“I feel like at other schools you have to go there and adjust to what they do and how they see things and they are not really understanding or try to get to know you and your circumstances.”

The report found 69 per cent of youth not enrolled in any form of school indicated they would like to go to an alternative school.

Of those who attended an alternative school, 53 per cent did so to attend courses for work qualifications, 41 per cent to attend courses in normal school subjects and 32 per cent did so for social reasons.

The report also found a number of challenges existed in regional, rural and remote areas for young people including a lack of schooling choices and race, ethnicity, culture and gender issues.

The manager of a Neighborhood Youth Centre in one of Queensland’s small mining towns said in the survey that transport also posed an issue.

“You can go to primary school out at the gemfields but then every one of those kids who live out there, once they go into Grade 8, they have to get on the bus and come in,” he said.

“But if you have got behavioural problems, the bus driver can cancel you off the bus, so therefore you can’t go to school.”

A youth program coordinator from a regional Queensland city who was surveyed and estimated at least 10,000 young people “under the radar” and not engaged with any form of schooling.

In its observations, the report identified the difficulty in determining how many young Queensland eople were disengaged from school.

A range of recommendations were put forward in the report for schools, youth workers and researchers to improve the attendance rates of young people in some form of education.

It called for better access to education, an improved “tracking of students” to stop them getting lost” in the system, a way to assess the quality of alternative educational provisions, a greater awareness of triggers for educational disengagement and better communication and relationships between schools, youth workers, families and communities.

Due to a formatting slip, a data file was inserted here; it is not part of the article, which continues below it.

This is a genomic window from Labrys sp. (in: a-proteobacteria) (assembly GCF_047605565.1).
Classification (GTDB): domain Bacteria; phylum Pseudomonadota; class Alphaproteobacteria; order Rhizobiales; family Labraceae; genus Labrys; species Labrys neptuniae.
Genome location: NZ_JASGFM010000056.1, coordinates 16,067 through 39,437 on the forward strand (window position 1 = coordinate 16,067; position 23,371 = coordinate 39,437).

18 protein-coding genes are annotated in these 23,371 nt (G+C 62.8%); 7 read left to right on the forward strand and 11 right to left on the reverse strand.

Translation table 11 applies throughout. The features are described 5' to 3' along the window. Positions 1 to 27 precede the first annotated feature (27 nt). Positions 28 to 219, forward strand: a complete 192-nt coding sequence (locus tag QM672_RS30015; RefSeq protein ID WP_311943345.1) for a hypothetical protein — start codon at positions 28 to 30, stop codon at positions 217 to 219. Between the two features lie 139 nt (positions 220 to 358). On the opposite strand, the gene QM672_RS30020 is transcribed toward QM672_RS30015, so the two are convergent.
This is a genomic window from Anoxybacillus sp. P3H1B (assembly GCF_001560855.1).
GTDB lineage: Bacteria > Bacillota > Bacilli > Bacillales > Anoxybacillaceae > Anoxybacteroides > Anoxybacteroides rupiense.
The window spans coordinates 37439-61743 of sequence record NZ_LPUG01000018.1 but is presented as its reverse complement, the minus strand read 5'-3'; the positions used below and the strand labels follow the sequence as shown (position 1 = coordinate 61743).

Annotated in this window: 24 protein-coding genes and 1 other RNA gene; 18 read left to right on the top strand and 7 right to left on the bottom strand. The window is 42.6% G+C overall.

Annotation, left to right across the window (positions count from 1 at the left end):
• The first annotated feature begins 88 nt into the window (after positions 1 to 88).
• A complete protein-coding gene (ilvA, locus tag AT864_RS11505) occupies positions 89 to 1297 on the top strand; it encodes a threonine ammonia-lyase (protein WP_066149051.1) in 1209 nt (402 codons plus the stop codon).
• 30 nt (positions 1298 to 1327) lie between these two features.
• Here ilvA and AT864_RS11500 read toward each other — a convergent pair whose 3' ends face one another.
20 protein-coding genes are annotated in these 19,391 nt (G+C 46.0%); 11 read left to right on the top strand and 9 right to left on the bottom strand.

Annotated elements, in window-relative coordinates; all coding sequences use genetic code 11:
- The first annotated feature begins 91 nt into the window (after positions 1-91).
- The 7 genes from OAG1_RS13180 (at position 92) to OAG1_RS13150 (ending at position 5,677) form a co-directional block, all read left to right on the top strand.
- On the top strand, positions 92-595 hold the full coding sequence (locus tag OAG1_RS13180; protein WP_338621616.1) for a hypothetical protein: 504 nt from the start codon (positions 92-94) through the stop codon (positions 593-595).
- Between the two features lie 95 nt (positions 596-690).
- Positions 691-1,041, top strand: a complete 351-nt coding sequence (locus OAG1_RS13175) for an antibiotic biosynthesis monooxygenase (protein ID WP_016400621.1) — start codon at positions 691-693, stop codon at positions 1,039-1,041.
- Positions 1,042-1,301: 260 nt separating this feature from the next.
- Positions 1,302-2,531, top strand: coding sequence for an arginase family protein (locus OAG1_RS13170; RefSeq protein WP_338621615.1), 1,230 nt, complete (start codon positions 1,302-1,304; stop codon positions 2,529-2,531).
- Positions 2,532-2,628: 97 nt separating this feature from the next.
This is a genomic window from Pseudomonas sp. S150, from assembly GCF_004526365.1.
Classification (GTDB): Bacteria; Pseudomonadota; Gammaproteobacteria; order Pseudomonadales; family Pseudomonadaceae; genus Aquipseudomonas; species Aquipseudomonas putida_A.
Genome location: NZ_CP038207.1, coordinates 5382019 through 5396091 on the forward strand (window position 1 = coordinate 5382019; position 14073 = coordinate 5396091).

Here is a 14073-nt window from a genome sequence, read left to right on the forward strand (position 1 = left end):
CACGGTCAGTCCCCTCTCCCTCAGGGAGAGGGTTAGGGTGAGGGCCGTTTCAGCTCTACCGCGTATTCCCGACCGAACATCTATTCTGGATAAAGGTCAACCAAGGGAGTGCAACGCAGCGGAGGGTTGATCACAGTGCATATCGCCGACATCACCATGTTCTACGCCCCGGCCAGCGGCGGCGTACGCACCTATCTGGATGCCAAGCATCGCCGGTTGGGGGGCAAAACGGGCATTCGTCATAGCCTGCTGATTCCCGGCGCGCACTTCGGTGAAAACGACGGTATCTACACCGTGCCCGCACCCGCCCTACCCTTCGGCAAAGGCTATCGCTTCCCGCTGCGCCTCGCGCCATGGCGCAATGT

“At this stage we are of the view that these (alternative) schools currently meet the needs of the most marginalised in the community and that they have become a real necessity because of the current system of schooling,” the report concluded.

“However, it is also our view that these schools could, in some cases, represent a first choice for students and not just those who are struggling with the mainstream.

“There are elements of these schools, as we indicate in the case study sections of the report, which if implemented in the mainstream, could improve schooling all students.”

Youth Affairs Network Queensland director Siyavash Doostkhah said the report was “evidence” we can have a schooling system that leaves no young person behind.

“Young people not only deserve this, they have a right to this, education is a human right and as such it is non-negotiable,” he said.

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NAB slashes rewards points in major credit card shake-up


NAB has taken the knife once again to the value of its reward points on its credit cards. The bank will soon no longer offer American Express companion cards and, from February 21, 2018, NAB American Express Cards can no longer be used with customers told to “cut up” the cards.